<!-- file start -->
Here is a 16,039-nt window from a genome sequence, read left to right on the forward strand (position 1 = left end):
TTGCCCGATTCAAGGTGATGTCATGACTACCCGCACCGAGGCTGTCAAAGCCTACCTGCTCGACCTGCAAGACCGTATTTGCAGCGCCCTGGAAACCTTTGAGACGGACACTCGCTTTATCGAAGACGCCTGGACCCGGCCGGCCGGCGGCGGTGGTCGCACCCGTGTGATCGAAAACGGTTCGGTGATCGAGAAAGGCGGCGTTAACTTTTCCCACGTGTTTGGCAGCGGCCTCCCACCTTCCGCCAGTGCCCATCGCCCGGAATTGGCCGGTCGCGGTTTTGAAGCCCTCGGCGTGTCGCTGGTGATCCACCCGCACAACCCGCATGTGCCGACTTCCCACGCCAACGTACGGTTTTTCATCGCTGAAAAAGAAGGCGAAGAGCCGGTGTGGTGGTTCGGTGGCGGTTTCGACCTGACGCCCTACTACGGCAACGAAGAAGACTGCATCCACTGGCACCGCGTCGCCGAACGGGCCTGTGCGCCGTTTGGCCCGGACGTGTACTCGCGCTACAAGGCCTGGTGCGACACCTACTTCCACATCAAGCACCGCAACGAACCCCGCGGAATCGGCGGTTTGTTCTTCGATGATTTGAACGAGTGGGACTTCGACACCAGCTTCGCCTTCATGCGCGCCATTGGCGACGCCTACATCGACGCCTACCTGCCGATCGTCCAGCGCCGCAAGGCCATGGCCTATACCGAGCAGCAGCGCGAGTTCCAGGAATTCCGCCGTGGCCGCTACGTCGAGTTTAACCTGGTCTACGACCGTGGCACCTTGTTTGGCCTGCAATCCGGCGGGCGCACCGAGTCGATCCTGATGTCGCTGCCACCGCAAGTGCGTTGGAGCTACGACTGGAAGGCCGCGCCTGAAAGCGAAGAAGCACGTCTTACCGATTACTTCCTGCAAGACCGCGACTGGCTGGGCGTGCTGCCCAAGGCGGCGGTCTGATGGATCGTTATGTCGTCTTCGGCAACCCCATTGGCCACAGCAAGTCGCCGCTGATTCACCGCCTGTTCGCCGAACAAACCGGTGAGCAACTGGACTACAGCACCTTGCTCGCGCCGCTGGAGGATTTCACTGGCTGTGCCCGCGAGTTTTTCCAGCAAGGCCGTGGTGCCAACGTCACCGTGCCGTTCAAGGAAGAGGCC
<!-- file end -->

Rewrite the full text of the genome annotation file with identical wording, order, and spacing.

Here is a 16,039-nt window from a genome sequence, read left to right on the forward strand (position 1 = left end):
TTGCCCGATTCAAGGTGATGTCATGACTACCCGCACCGAGGCTGTCAAAGCCTACCTGCTCGACCTGCAAGACCGTATTTGCAGCGCCCTGGAAACCTTTGAGACGGACACTCGCTTTATCGAAGACGCCTGGACCCGGCCGGCCGGCGGCGGTGGTCGCACCCGTGTGATCGAAAACGGTTCGGTGATCGAGAAAGGCGGCGTTAACTTTTCCCACGTGTTTGGCAGCGGCCTCCCACCTTCCGCCAGTGCCCATCGCCCGGAATTGGCCGGTCGCGGTTTTGAAGCCCTCGGCGTGTCGCTGGTGATCCACCCGCACAACCCGCATGTGCCGACTTCCCACGCCAACGTACGGTTTTTCATCGCTGAAAAAGAAGGCGAAGAGCCGGTGTGGTGGTTCGGTGGCGGTTTCGACCTGACGCCCTACTACGGCAACGAAGAAGACTGCATCCACTGGCACCGCGTCGCCGAACGGGCCTGTGCGCCGTTTGGCCCGGACGTGTACTCGCGCTACAAGGCCTGGTGCGACACCTACTTCCACATCAAGCACCGCAACGAACCCCGCGGAATCGGCGGTTTGTTCTTCGATGATTTGAACGAGTGGGACTTCGACACCAGCTTCGCCTTCATGCGCGCCATTGGCGACGCCTACATCGACGCCTACCTGCCGATCGTCCAGCGCCGCAAGGCCATGGCCTATACCGAGCAGCAGCGCGAGTTCCAGGAATTCCGCCGTGGCCGCTACGTCGAGTTTAACCTGGTCTACGACCGTGGCACCTTGTTTGGCCTGCAATCCGGCGGGCGCACCGAGTCGATCCTGATGTCGCTGCCACCGCAAGTGCGTTGGAGCTACGACTGGAAGGCCGCGCCTGAAAGCGAAGAAGCACGTCTTACCGATTACTTCCTGCAAGACCGCGACTGGCTGGGCGTGCTGCCCAAGGCGGCGGTCTGATGGATCGTTATGTCGTCTTCGGCAACCCCATTGGCCACAGCAAGTCGCCGCTGATTCACCGCCTGTTCGCCGAACAAACCGGTGAGCAACTGGACTACAGCACCTTGCTCGCGCCGCTGGAGGATTTCACTGGCTGTGCCCGCGAGTTTTTCCAGCAAGGCCGTGGTGCCAACGTCACCGTGCCGTTCAAGGAAGAGGCC